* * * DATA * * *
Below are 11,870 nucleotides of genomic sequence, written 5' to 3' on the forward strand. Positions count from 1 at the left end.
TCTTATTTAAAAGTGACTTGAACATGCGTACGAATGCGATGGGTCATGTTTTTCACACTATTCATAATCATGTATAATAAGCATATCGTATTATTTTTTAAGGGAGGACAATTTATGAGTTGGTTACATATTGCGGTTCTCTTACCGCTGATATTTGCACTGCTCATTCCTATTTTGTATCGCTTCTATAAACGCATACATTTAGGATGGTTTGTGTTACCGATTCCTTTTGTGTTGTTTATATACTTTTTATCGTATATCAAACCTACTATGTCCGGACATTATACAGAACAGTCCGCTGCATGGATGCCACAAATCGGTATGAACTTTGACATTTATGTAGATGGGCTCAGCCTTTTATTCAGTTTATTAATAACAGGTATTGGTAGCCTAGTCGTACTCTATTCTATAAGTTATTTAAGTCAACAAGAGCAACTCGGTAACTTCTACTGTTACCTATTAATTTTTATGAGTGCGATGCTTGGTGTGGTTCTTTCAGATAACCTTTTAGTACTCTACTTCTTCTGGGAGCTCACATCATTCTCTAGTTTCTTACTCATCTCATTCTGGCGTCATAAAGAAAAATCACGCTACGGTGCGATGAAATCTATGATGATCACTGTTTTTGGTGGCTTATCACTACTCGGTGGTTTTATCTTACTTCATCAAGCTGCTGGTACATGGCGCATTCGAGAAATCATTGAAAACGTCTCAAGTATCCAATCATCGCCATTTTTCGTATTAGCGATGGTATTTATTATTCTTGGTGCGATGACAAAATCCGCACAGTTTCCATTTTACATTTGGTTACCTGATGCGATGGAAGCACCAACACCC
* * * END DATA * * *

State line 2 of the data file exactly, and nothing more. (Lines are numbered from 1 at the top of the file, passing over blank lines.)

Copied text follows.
TCTTATTTAAAAGTGACTTGAACATGCGTACGAATGCGATGGGTCATGTTTTTCACACTATTCATAATCATGTATAATAAGCATATCGTATTATTTTTTAAGGGAGGACAATTTATGAGTTGGTTACATATTGCGGTTCTCTTACCGCTGATATTTGCACTGCTCATTCCTATTTTGTATCGCTTCTATAAACGCATACATTTAGGATGGTTTGTGTTACCGATTCCTTTTGTGTTGTTTATATACTTTTTATCGTATATCAAACCTACTATGTCCGGACATTATACAGAACAGTCCGCTGCATGGATGCCACAAATCGGTATGAACTTTGACATTTATGTAGATGGGCTCAGCCTTTTATTCAGTTTATTAATAACAGGTATTGGTAGCCTAGTCGTACTCTATTCTATAAGTTATTTAAGTCAACAAGAGCAACTCGGTAACTTCTACTGTTACCTATTAATTTTTATGAGTGCGATGCTTGGTGTGGTTCTTTCAGATAACCTTTTAGTACTCTACTTCTTCTGGGAGCTCACATCATTCTCTAGTTTCTTACTCATCTCATTCTGGCGTCATAAAGAAAAATCACGCTACGGTGCGATGAAATCTATGATGATCACTGTTTTTGGTGGCTTATCACTACTCGGTGGTTTTATCTTACTTCATCAAGCTGCTGGTACATGGCGCATTCGAGAAATCATTGAAAACGTCTCAAGTATCCAATCATCGCCATTTTTCGTATTAGCGATGGTATTTATTATTCTTGGTGCGATGACAAAATCCGCACAGTTTCCATTTTACATTTGGTTACCTGATGCGATGGAAGCACCAACACCC